He told investigators he believed the man, a construction worker, was mocking him, but had no memory of shooting out the tires, the report said.
Investigators later spoke with Alexis’ father, who told police that his son had anger management problems associated with post-traumatic stress disorder, which he suffered after working “as an active participant in rescue attempts” during the September 11, 2001, terrorist attacks in New York, the report said.
Alexis was arrested in August 2008 on a charge of disorderly conduct in DeKalb County, Georgia, county police said Tuesday.
And in 2010, Alexis was arrested by Fort Worth, Texas, police but never charged over an allegation that he fired a gun through the ceiling of his apartment. According to records, he told police he accidentally fired it while cleaning it.
His last known address was outside of Fort Worth, where he was roommates for three years with Nutpisit Suthamtewakul, who described Alexis as his best friend.
Alexis befriended Suthamtewakul four years ago after he emigrated from Thailand.
Alexis taught him about American culture, Suthamtewakul told CNN. Alexis, he says, was fluent in Thai and attended a Buddhist temple.
When Suthamtewakul opened the Happy Bowl Thai Restaurant, Alexis would occasionally help out, waiting tables, he said.
The two were roommates until five months ago, when Suthamtewakul got married and Alexis had to move out.
Toward the end, Alexis spent a lot of time holed up in his room, keeping to himself, Suthamtewakul said.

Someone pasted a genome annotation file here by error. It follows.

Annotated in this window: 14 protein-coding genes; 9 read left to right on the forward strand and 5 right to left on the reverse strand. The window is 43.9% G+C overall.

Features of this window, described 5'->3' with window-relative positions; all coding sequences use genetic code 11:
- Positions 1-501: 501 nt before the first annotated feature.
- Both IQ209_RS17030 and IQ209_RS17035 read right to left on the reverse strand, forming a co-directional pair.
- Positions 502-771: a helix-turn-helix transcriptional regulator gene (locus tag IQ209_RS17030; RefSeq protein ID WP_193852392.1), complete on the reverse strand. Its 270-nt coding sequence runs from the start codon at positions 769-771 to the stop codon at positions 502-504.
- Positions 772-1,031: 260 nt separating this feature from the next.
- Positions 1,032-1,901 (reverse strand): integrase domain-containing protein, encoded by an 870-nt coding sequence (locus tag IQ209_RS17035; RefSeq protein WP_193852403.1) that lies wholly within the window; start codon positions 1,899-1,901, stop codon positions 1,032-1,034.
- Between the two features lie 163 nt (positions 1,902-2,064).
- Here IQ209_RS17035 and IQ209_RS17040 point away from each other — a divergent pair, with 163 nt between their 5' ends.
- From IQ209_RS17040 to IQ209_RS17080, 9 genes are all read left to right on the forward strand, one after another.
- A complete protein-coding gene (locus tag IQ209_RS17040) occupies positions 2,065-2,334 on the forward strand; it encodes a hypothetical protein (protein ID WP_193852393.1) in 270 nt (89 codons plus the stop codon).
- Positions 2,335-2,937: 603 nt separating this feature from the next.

On Monday, Suthamtewakul was stunned by the news that Alexis was said to be the shooter in the rampage at the Navy Yard.
“I can’t believe he did this,” he said. “He never showed any sign of violence.”
But there were signs that Alexis was unhappy.
He was having a hard time trying to get on his feet, said Suthamtewakul’s wife, Kristi. He helped out at the restaurant but not for pay.
“He was using this as an educational experience to help learn Thai,” she said. He enjoyed making deliveries to homes, where the language was spoken. He talked about moving to Thailand.
But to Suthamtewakul, Alexis seemed “frustrated with life.”
She is grieving. “He was like one of our best friends, like a brother to us and always willing to go out of his way to help us out with things.”
He was very frustrated with the company that contracted him to work for the Navy, according to another friend.
Alexis claimed he wasn’t paid properly by the company after returning from a months-long assignment to Japan last year, said Michael Ritrovato, another former roommate.
It was unclear whether the dispute was over salary or expenses. Alexis just felt the company owed him money and had not paid him, Ritrovato said.
He is in shock over his friend’s actions.
“He was an easygoing guy. I don’t know of any reason for this,” he said.
But Ritrovato knew Alexis was fascinated by guns. “He was … knowledgeable with military rifles and handguns. At least he led us to believe he was. But nobody ever had the idea that he would use them in a derogatory way,” he said.
It is not clear whether Alexis was still living in Fort Worth area at the time of the shooting.
Alexis was believed to have arrived in the Washington area last week, when he reportedly checked into a hotel, according to someone who met him at the hotel. The person, who declined to be identified, said Alexis indicated that he planned to be in the area for several weeks.
At the time of the shooting, Alexis was working for The Experts, a subcontractor of HP Enterprise Services that was contracted to “refresh equipment used on the Navy Marine Corps Intranet network,” according to a statement released by the company.
Alexis, who had Department of Defense security clearance, worked from September 2012 through January refreshing computer systems in Japan, said Thomas E. Hoshko, the CEO of The Experts.
His security clearance was renewed in July to carry out the same type of contract work at the Navy Yard, Hoshko said.